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Author Topic: want a straight key  (Read 12429 times)
KD8LHB
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Posts: 16




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« on: January 21, 2011, 08:03:37 PM »

High I have just started to learn code.  I'm looking at getting myself a key to use.  I would like to know which would be better to learn on?  A Begali Spark or a Begali Camelback.  I know there are cheaper ones around but I would just end up up grading anyways.  Thank you   Huh
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WX7G
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« Reply #1 on: January 21, 2011, 08:40:05 PM »

I have a Begali Spark serial number 0153. The Spark has the knob close to the table, which is the American style. The Camelback has the knob off the table, which is the European style. The Spark is far and away the best straight key I have every used.  
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NW0M
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« Reply #2 on: January 24, 2011, 11:56:46 AM »

I agree with your assessment of the Begali Spark.  It is a really nice straight key and a joy to use.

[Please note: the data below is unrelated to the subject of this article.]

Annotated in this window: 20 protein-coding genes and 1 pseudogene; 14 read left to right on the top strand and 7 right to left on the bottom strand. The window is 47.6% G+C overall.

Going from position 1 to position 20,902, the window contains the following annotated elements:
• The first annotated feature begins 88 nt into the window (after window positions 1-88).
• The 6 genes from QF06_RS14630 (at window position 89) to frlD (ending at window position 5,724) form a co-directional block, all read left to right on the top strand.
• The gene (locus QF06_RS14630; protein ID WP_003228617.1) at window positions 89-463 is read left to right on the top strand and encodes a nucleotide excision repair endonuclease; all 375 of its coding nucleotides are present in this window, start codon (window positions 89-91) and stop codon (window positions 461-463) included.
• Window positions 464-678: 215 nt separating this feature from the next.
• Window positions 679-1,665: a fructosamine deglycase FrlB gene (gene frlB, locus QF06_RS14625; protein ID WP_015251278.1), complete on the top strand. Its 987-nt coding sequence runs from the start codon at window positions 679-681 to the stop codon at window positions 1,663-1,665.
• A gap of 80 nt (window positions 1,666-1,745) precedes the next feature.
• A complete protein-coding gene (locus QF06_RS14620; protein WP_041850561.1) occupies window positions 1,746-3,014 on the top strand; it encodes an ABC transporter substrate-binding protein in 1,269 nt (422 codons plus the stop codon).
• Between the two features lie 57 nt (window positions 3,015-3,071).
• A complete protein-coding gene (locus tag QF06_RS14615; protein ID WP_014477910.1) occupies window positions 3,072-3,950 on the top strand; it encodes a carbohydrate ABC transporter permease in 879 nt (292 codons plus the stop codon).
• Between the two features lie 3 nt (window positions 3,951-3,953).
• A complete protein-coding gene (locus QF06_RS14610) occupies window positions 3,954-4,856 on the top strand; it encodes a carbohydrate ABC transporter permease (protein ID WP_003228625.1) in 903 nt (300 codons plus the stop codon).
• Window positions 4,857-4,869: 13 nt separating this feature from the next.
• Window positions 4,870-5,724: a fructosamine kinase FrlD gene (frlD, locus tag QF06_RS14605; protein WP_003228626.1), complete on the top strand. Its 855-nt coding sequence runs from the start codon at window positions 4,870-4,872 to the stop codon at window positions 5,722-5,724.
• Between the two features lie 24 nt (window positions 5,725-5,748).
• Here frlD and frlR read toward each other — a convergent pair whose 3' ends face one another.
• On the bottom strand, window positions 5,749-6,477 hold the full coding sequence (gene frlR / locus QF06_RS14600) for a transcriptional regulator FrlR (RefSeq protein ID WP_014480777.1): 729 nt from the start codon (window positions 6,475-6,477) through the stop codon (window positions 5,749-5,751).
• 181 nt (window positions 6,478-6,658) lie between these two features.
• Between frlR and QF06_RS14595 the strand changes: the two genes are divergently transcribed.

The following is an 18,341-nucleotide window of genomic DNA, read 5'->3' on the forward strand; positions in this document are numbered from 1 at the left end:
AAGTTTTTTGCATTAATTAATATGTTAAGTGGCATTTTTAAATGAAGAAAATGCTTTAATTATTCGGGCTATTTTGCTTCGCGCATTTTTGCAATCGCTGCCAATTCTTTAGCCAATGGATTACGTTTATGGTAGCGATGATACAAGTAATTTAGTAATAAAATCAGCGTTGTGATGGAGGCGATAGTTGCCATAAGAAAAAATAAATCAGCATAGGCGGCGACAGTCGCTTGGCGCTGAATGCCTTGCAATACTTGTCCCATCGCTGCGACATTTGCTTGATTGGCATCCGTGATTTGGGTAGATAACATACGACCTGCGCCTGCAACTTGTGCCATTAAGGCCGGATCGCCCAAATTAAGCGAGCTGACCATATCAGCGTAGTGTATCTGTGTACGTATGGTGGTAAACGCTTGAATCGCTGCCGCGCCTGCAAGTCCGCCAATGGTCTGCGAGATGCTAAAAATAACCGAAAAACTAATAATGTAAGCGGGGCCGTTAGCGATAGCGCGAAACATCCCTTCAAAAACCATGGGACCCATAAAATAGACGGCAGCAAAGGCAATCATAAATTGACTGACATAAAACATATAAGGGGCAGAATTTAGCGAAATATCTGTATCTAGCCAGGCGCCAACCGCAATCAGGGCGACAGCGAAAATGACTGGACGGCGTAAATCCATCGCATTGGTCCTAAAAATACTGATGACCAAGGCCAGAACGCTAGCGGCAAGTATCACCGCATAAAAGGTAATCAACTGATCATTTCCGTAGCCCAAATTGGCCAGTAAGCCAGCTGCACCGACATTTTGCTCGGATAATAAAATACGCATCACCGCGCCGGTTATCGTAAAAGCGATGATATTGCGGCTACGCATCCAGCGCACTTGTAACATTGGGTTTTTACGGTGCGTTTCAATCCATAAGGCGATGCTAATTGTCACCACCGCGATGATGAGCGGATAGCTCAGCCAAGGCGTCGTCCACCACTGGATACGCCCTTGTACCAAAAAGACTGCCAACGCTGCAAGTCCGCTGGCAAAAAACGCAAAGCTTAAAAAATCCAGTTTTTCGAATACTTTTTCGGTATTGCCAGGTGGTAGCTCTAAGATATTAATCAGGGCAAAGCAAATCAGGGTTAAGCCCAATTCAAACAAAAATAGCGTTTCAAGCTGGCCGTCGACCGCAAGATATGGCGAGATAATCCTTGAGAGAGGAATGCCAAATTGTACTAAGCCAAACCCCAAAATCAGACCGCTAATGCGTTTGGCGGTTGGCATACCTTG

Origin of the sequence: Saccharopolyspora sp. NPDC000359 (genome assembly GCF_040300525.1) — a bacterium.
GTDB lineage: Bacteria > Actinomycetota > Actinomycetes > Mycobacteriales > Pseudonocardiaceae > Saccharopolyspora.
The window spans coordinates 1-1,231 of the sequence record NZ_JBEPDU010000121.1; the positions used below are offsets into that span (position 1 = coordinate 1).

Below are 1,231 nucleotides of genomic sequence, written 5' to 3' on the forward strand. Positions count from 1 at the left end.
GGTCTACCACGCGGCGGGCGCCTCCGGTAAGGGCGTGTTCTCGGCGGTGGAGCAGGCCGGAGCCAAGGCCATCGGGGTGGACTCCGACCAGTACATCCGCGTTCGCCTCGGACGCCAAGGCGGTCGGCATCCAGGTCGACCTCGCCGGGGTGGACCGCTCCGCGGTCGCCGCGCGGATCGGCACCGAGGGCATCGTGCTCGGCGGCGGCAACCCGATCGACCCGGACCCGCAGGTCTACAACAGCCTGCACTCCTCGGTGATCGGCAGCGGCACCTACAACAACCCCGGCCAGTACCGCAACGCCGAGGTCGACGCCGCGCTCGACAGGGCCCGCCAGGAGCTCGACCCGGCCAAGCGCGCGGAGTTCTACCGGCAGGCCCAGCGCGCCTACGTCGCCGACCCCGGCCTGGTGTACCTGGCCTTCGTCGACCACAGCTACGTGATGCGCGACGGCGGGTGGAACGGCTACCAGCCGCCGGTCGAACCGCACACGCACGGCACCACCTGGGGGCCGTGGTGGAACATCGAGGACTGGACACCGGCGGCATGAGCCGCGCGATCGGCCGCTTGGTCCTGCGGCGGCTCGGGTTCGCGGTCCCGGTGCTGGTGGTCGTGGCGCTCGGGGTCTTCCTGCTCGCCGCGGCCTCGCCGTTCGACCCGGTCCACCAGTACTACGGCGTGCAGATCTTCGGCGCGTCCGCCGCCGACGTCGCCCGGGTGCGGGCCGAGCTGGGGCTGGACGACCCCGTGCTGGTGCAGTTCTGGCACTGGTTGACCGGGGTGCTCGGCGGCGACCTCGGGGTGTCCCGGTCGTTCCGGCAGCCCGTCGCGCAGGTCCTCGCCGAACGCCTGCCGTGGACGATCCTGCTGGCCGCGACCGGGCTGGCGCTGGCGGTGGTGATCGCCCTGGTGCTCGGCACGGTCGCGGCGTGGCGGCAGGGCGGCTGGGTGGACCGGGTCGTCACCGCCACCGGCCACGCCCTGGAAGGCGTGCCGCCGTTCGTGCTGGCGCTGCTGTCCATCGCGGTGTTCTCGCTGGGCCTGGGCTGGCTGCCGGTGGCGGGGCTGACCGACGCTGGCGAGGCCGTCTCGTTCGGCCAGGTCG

You can start with a Begali or start with a cheaper key like most do AND THEN buy the Begali only to be amazed at the difference!   Grin

Good luck in your decision.
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WD3IT
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« Reply #3 on: January 24, 2011, 06:44:28 PM »

I have no experience with Begali straight keys. My recommendation is look for the Junker DBGM straight key. Simple, straightforward, and bullet proof. It will not win any beauty awards, but is supreme as far as function, IMHO. Check with Marshall, N1FN, www.mtechnologies.com for current availability. Highly recommended.
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NU1O
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« Reply #4 on: January 24, 2011, 07:40:56 PM »